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Patrick, Esq.
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Category: California Employment Law
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Is it legal for an employer to videotape an employee at the

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Is it legal for an employer to videotape an employee at the employee's home?
Good evening and thank you for entrusting me to answer your question. I will do everything I can to assist you.

Can you provide a little bit more detail and the circumstances surrounding the videotaping? Why is it being done? Where exactly are the cameras and why would the employer have any interest in obtaining such footage?

I very much look forward to helping you on this matter.
Customer: replied 3 years ago.

My employer Fresno County Probation are taping me exitting my house and driving to work to verify my arrival times? The cameras are hidden with its operator across my strreet taping me. Also does this violate POBR since it appears that an investigation of sorts is taking place?


Thank you for your reply. I can certainly understand why you would find this to be upsetting and I'm quite sorry to hear your employer is subjecting you to this.

Unfortunately, the POBR would not apply because it pertains only to the rights officers enjoy prior to and during interrogations on alleged wrongdoing. The POBR does not pertain to or in any way restrict an agency's ability to use other investigative methods, such as surveillance, to determine whether violations of agency policy have occurred.

Generally speaking, the law permits employers to videotape employees unless the videotaping infringes upon the employee's reasonable expectation of privacy pursuant to the 4th Amendment of the U.S. Constitution and state law. According to the courts, employees have a reasonable expectation of privacy in company bathrooms, locker rooms, and in certain instances their private offices. An employee surely has an expectation of privacy with regard to the interior of their home, as well.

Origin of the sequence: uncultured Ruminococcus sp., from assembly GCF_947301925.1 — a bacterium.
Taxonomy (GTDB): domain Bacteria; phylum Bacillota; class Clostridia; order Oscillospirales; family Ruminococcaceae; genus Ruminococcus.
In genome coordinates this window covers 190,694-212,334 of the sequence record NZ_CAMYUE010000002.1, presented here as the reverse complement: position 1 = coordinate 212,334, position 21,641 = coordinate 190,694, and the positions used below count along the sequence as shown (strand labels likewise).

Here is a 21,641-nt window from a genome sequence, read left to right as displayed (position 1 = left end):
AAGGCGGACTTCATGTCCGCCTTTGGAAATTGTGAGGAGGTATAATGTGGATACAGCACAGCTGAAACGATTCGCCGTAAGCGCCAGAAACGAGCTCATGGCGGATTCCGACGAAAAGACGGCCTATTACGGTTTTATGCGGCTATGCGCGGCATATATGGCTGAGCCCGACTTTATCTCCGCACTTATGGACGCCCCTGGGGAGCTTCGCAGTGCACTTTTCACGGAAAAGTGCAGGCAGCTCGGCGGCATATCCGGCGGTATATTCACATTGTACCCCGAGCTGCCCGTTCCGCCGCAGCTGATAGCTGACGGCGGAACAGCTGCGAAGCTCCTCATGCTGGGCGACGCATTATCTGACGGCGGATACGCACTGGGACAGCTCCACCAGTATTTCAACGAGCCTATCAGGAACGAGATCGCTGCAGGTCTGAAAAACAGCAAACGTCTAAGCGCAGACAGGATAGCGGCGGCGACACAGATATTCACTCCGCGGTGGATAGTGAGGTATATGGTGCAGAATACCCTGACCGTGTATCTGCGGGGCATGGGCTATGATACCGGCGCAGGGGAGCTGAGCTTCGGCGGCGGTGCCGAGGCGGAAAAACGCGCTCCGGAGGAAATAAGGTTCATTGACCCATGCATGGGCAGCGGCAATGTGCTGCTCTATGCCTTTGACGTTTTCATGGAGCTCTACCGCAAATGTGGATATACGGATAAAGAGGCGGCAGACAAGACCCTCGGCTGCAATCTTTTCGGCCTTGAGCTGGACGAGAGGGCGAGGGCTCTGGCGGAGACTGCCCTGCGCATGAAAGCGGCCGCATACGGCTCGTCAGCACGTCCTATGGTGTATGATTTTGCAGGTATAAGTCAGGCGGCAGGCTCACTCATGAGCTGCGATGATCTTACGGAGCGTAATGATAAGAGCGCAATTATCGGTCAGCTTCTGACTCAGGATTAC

However, if your employer is only video taping you from the outside of your home, it becomes harder to argue that such footage violates your reasonable expectation of privacy because people generally do not have an expectation of privacy when they are outside and in public.

What I would argue if I were in your shoes, however, is that such footage is still unreasonably intrusive and constitutes a violation of your 4th Amendment rights because it is completely unnecessary to monitor you leaving your personal residence in order to determine whether you are arriving at your place of work on time.

It would be much more reasonable and likely practical for them to implement other "clocking in" verification procedures, such as cameras at your ARRIVAL point, GPS on a company vehicle, timecards you have to punch in-person, or something similar. Thus, in the context of available alternative options, such surveillance is unreasonably intrusive.

Furthermore, you can argue that the video surveillance is capturing footage through your windows of the interior of your home, and that also constitutes an unlawful invasion of privacy.

Are these strong arguments? To be entirely candid, I'm not sure they are, as the fact remains that footage obtained in public areas generally does not constitute an unlawful invasion of privacy. However, perhaps a sternly worded letter setting forth the arguments I have described above would be enough to get your employer to halt this practice so you don't have to worry about being filmed when you leave your home. I think it likely would.

Again, I'm so sorry you are being subjected to this, and I truly hope you find the information I have provided to be helpful. Please do not hesitate to contact me if you have further questions or anything about my answer is unclear. Very best wishes and thank you so much for coming to just answer.
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